One Big Issue We Already Have With DC's Planned Gotham City Sirens

Gotham City Sirens David Ayer

The DCEU has experienced a few strange twists and turns since the early days of Man of Steel, and it's been an undeniably bizarre journey. We've watched the Last Son of Krypton face off against The Dark Knight, we've watched a team of super villains save the world, and soon we will even see a female-oriented villain team-up in the form of Gotham City Sirens. The film's development has been utterly fascinating to watch, but the recent decision to bring Suicide Squad's David Ayer on-board has us somewhat concerned about the overall direction of the film.

For the sake of context, let's get everyone up to speed. Rumors of a Harley Quinn solo movie surfaced as far back as the release of Suicide Squad in August, and those rumors were eventually corroborated a few months ago when we learned that the project would indeed materialize at Warner Bros, with Margot Robbie serving as an Executive Producer. The project became even more intriguing last month when it was announced that the female crime fighting team, The Birds of Prey, would appear in the film. Finally, the project truly came together with the recent announcement of a genuine Gotham City Sirens movie, which will include Poison Ivy and Catwoman, with Geneva Robertson-Dworet replacing Christina Hodson as the film's screenwriter.

While that's quite a mouthful, it all comes back to one core thesis: Gotham City Sirens is a movie made for women by women. This idea is nothing new, as Gal Gadot has similarly voiced the opinion that Wonder Woman needed director Patty Jenkins in order to get the female perspective right. However, bringing on David Ayer as the film's director ultimately goes against that mentality, and undoes some of the more interesting directions that a female director could take a Gotham City Sirens movie.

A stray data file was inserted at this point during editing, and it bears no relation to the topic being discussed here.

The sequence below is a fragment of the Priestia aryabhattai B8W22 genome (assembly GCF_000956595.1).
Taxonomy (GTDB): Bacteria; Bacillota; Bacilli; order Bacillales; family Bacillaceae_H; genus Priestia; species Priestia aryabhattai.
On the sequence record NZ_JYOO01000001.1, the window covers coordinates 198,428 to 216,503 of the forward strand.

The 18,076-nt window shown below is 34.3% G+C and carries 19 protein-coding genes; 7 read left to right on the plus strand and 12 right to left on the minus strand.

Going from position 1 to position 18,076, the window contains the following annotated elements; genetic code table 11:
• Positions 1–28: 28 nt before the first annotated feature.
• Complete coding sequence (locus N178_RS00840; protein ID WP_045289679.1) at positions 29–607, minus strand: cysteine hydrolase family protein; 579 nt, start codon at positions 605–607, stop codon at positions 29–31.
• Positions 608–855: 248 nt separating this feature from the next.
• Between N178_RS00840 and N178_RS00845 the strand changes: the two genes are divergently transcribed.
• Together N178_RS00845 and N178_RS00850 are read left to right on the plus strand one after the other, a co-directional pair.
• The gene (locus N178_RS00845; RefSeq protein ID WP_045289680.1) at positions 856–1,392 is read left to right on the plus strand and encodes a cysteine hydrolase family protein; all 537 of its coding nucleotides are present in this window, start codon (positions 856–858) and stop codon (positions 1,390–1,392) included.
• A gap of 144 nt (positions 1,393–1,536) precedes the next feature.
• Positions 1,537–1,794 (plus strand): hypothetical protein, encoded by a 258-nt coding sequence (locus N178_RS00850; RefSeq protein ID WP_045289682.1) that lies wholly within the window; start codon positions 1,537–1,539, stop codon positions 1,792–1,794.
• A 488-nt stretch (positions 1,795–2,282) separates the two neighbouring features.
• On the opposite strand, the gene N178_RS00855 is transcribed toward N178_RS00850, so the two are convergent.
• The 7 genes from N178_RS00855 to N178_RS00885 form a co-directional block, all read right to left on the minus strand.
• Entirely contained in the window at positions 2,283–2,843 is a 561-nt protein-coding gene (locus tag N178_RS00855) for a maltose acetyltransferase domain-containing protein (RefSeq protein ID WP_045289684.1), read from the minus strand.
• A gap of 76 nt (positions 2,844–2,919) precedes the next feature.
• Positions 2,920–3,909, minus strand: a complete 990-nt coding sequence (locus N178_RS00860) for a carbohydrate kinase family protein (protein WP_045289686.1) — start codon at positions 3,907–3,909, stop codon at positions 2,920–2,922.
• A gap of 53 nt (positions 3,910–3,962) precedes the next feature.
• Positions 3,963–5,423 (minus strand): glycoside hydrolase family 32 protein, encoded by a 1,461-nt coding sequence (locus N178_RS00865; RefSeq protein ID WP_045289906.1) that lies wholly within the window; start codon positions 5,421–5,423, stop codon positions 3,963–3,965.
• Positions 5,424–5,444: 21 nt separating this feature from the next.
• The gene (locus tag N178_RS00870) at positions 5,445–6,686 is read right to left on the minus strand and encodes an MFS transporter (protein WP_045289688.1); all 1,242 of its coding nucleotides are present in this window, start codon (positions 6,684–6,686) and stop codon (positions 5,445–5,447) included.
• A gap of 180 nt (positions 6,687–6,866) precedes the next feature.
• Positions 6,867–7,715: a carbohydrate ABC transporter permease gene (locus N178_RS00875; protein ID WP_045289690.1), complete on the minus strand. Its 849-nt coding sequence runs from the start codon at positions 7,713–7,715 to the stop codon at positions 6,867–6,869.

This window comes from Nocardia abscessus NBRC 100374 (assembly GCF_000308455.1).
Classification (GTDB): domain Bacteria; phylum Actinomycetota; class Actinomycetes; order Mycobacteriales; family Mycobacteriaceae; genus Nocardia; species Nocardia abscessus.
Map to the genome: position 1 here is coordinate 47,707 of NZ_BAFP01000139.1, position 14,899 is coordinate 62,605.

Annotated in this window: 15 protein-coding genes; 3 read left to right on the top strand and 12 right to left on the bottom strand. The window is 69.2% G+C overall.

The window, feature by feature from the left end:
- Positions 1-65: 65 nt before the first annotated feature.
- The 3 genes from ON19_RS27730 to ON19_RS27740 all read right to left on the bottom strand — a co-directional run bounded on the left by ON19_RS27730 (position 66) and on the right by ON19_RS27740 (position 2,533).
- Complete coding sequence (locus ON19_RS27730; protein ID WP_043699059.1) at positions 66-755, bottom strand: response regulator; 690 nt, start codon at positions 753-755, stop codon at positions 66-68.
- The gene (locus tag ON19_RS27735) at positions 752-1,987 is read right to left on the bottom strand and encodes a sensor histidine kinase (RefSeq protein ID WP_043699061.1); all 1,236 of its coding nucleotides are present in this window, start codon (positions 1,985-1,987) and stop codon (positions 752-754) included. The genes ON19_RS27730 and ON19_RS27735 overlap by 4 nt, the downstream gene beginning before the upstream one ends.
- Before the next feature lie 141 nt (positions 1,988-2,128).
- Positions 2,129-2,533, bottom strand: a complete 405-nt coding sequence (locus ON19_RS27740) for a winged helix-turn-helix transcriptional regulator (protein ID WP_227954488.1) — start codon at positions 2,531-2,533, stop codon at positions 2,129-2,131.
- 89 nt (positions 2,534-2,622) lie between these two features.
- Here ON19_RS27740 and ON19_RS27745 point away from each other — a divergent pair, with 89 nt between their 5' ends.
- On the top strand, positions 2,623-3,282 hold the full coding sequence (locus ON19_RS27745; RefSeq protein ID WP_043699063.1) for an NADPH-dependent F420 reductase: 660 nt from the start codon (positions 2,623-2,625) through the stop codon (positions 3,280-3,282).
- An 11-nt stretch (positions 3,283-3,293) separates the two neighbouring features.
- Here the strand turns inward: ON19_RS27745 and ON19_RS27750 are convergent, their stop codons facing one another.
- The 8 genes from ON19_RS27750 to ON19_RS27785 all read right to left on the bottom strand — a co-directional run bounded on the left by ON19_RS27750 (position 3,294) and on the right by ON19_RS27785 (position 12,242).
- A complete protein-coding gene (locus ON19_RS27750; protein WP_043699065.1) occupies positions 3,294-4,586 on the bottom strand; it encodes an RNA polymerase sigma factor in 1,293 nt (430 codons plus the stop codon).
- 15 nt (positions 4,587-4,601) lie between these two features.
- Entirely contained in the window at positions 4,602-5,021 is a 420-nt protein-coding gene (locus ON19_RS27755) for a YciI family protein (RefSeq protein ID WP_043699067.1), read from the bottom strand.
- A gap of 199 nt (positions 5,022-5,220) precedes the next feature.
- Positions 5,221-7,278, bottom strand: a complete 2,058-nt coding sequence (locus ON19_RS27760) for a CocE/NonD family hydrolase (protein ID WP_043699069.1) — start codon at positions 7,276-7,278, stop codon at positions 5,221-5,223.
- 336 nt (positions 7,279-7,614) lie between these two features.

Wonder Woman Gal Gadot

Let me make one thing perfectly clear: I am not saying that a male director cannot inherently craft an awesome female-oriented film. That's simply not true. However, the sentiment has been echoed time and time again that movies geared towards specific genders or racial groups do well when they have a filmmaker with an intimate knowledge of that specific demographic behind the camera. Marvel's Ryan Coogler has even made similar comments regarding how his own background factors into the way he tackles Black Panther. To backpedal on that idea and hand Sirens over to David Ayer seems like a step backwards in the grand scheme of things.

Then there's the simple fact that we have lost a bit of trust in David Ayer since the release of Suicide Squad. Whatever you thought of the Task Force X team-up movie, it's hard to deny the fact that it proved to be an insanely polarizing film. Regardless of gender, there's a strong case to be made that another filmmaker deserves the opportunity to take the reins on the Gotham City Sirens movie based purely on the quality of David Ayer's output.

Of course, it's worth noting that we don't have all of the details associated with this film's development. Considering Margot Robbie's Executive Producer credit on Gotham City Sirens, she must've had a hand in bringing Ayer onboard, following their work on Suicide Squad. After the release of Batman v Superman, DC very clearly shuffled the deck behind the scenes in terms of leadership, tone, and style, and that might be what eventually led to Suicide Squad's critical downfall. With a more coherent mission statement established for the film, it remains entirely plausible that Ayer could actually do great work on Gotham City Sirens. In fact, we remain hopeful for that outcome.

What do you think of Warner Bros. putting David Ayer at the helm of Gotham City Sirens? Let us know what you think in the comments section below!

Conner Schwerdtfeger

Originally from Connecticut, Conner grew up in San Diego and graduated from Chapman University in 2014. He now lives in Los Angeles working in and around the entertainment industry and can mostly be found binging horror movies and chugging coffee.